|Dapchi students during yesterday's headcount|
The militants invaded the town on Monday and targeted the all-girls school after arriving the town around 7 pm with over 18 gun trucks. A community source told Saharareporters that at least four bodies of students were recovered from the bush in the nearby town of Kusur.
Although the raid happened on Monday, the school authorities and parents waited to do a head count of the students to be sure of the exact situation.
According to residents of the community, Boko Haram terrorists came into Dapchi town with trucks mounted with high caliber weapons shooting sporadically and later headed to the girls' hostels at the school where some 740 girls were resident. The sound from the sect’s militants explosives and gunshots alerted the students and their teachers who immediately scampered into nearby bushes for safety.
However, after the headcount on Tuesday, it was discovered that at least 94 of the girls were still missing. The school was immediately closed down while education authorities and security forces in the state began efforts to locate the missing students.
Residents and civilian militia groups in Dapchi say they believe Boko Haram had carefully planned to kidnap schoolgirls in their town over some time. A week before the attack soldiers protecting the town were moved elsewhere leaving the town vulnerable. Nigerian security forces backed by military jets later arrived Dapchi and "chased away" the terrorists who had continued on a looting spree.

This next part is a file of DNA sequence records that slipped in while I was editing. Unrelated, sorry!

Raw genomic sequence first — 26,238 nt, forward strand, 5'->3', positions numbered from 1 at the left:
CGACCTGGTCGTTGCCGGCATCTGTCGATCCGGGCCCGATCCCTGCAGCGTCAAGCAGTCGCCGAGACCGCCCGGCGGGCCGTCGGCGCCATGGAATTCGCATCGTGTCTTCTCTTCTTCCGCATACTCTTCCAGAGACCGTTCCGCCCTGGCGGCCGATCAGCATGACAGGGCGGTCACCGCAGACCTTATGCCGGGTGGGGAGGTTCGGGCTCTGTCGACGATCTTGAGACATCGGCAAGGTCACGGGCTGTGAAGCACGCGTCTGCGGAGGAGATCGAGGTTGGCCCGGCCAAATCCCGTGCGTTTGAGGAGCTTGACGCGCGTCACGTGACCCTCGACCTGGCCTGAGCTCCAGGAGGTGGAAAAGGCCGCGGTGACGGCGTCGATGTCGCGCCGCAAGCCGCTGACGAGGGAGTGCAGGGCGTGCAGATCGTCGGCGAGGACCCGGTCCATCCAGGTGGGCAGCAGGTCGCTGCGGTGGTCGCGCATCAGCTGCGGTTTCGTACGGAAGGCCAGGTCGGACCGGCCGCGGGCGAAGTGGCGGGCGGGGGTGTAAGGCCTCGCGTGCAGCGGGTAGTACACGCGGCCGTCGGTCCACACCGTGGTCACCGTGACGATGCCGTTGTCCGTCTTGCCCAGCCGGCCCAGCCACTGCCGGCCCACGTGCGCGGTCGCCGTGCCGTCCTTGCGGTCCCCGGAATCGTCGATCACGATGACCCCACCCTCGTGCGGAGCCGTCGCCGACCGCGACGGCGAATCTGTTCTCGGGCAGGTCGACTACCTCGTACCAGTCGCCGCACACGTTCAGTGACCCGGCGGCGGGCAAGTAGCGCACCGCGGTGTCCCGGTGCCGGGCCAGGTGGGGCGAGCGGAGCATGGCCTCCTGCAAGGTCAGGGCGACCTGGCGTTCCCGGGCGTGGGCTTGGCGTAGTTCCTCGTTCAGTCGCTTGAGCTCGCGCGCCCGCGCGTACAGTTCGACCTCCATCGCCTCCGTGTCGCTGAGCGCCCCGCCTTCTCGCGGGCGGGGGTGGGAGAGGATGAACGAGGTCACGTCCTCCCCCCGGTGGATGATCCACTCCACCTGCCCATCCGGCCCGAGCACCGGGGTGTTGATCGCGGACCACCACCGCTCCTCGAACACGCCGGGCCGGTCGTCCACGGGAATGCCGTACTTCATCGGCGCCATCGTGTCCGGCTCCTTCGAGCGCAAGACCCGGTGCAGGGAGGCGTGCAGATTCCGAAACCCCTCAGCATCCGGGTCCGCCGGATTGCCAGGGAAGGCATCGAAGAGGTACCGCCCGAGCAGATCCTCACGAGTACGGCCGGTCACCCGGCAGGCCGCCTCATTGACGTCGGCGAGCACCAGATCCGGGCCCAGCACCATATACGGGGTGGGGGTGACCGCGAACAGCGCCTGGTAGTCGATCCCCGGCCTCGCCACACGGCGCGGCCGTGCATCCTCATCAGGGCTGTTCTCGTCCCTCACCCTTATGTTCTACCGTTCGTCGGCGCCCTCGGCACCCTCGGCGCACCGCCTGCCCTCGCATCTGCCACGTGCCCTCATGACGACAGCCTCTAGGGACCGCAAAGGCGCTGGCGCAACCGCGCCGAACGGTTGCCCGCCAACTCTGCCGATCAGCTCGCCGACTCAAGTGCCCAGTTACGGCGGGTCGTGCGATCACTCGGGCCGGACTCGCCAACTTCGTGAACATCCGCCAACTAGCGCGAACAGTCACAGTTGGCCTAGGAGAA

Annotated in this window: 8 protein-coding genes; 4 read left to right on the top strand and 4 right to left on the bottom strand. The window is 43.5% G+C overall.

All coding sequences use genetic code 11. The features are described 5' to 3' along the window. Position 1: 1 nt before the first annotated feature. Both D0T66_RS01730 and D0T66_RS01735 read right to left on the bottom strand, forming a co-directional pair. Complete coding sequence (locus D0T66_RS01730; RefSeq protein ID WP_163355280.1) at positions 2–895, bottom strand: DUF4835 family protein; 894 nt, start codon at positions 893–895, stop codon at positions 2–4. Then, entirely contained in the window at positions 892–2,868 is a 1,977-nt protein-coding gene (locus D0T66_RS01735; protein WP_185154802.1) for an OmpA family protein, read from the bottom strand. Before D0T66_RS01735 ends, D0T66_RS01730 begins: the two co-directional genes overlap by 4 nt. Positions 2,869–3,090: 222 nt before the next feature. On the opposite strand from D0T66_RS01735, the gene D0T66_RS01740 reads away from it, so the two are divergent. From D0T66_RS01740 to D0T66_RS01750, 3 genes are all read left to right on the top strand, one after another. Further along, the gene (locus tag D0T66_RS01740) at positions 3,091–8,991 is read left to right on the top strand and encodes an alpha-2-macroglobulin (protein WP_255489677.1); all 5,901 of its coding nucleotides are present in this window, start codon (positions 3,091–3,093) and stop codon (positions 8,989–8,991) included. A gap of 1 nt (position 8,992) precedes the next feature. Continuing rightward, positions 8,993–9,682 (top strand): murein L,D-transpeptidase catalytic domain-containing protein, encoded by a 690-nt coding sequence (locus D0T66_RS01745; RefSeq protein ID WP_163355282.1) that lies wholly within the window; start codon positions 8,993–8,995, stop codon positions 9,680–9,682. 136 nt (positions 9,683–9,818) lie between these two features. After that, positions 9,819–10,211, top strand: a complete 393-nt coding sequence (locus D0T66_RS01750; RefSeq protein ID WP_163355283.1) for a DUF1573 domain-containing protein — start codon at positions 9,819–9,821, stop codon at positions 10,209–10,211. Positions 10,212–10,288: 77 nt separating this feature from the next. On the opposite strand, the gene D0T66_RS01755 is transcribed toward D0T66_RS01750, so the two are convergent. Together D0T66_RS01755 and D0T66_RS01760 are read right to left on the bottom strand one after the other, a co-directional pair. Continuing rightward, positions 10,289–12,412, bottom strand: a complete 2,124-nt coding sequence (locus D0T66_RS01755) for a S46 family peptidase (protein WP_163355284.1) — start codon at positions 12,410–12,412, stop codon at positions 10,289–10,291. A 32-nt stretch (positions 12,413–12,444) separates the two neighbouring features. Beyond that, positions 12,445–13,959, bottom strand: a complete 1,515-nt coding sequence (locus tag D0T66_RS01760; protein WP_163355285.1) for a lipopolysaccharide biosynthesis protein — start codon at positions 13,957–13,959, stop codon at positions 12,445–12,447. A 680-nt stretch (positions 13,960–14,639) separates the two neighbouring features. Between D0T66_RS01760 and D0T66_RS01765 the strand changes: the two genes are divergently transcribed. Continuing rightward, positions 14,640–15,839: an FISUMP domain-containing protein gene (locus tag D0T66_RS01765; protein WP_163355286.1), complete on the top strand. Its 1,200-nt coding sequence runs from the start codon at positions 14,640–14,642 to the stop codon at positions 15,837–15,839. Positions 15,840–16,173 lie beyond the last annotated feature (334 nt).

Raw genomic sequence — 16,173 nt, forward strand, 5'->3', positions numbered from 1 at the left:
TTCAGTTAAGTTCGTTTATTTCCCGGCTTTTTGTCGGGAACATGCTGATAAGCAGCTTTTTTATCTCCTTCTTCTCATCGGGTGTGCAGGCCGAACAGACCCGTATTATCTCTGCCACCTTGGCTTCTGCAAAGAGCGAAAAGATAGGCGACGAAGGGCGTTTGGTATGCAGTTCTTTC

Nigerian military sources are unusually silent about latest claims by parents that the girls might have been abducted after Monday night raid. A military source last night told Saharareporters that they could not confirm or deny if the missing girls were abducted.
In April 2014, Boko Haram kidnapped more than 270 girls from a school in the northeastern town of Chibok in Borno state sparking global outrage that birthed the #BringBackOurGirls campaign. In September 2017, some 100 Chibok girls were reunited with their families after the Nigerian government shelled out over €2 million in ransom payments to Boko Haram terrorists. The deal also included a controversial prisoner swap deal with the Nigerian government that saw five Boko Haram top commanders released.
More than 100 schoolgirls remain in the custody of Boko Haram terrorists who are believed to be using them to negotiate for more cash and release of top terrorist commanders in the custody of Nigerian authorities.